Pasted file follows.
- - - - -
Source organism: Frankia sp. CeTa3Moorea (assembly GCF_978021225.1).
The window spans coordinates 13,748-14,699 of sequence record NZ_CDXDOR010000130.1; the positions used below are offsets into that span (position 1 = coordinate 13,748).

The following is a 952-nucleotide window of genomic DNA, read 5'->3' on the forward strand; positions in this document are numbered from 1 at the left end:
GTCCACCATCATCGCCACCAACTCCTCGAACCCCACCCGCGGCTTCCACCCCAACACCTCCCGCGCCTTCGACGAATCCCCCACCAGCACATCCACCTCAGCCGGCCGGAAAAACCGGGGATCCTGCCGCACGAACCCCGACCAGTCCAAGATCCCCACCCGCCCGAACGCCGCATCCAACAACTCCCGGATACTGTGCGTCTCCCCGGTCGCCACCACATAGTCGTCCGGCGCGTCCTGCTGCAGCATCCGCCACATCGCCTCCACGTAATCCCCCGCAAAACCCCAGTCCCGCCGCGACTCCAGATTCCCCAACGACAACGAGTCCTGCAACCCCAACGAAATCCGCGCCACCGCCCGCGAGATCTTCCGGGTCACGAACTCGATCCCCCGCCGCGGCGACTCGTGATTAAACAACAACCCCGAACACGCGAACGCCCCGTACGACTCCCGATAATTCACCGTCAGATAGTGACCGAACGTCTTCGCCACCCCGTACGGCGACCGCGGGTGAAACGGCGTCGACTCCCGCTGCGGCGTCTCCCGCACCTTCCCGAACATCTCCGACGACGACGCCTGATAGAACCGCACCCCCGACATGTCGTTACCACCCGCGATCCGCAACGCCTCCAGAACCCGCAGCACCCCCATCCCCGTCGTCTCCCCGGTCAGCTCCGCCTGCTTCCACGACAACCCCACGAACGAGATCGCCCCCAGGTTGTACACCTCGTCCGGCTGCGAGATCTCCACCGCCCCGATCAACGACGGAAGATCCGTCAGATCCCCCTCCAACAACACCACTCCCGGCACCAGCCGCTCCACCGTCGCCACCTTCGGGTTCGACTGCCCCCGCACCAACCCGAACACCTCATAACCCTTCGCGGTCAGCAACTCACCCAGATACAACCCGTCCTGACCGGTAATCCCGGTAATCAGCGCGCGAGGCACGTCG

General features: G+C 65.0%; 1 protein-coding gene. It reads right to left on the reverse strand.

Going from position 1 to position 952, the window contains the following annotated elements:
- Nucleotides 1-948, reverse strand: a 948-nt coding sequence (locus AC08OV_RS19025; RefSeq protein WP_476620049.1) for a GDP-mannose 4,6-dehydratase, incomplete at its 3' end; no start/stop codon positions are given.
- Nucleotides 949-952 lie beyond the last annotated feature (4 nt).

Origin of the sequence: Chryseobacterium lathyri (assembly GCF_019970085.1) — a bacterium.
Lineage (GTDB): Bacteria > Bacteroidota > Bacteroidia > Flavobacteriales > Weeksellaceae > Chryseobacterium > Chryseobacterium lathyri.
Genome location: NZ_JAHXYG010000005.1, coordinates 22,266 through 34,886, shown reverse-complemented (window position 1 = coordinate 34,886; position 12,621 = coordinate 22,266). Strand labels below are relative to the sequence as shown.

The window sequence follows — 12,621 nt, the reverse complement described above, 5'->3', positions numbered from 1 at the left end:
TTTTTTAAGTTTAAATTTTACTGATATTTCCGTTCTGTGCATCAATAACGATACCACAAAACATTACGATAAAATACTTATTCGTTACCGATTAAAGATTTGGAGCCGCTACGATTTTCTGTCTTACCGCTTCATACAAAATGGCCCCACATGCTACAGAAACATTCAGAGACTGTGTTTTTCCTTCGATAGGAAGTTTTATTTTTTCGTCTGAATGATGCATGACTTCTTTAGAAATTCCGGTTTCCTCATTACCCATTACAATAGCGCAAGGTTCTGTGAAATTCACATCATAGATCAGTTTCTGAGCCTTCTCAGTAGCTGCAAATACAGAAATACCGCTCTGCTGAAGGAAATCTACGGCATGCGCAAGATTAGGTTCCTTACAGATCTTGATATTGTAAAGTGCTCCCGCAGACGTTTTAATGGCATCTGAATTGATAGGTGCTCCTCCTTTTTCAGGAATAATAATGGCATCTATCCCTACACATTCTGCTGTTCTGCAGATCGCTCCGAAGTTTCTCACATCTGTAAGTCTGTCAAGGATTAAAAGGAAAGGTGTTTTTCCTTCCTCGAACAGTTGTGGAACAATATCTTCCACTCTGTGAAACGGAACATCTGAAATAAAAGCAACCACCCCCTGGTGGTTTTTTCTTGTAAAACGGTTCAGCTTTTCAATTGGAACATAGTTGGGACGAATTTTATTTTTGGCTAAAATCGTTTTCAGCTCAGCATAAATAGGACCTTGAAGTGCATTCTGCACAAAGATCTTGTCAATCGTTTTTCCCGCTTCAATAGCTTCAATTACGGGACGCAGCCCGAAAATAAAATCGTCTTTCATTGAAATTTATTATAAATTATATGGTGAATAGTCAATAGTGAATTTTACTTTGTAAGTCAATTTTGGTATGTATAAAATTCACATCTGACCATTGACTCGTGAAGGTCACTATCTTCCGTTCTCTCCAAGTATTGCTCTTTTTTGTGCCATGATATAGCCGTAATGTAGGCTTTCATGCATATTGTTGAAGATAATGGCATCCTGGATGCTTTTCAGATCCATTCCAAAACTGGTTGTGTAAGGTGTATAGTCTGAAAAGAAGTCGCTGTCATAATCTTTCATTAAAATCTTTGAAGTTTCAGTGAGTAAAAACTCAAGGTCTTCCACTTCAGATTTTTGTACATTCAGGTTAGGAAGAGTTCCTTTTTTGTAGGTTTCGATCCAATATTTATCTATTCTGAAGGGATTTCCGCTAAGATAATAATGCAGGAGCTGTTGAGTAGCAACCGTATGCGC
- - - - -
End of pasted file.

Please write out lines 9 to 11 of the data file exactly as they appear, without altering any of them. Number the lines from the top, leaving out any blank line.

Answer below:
Origin of the sequence: Chryseobacterium lathyri (assembly GCF_019970085.1) — a bacterium.
Lineage (GTDB): Bacteria > Bacteroidota > Bacteroidia > Flavobacteriales > Weeksellaceae > Chryseobacterium > Chryseobacterium lathyri.
Genome location: NZ_JAHXYG010000005.1, coordinates 22,266 through 34,886, shown reverse-complemented (window position 1 = coordinate 34,886; position 12,621 = coordinate 22,266). Strand labels below are relative to the sequence as shown.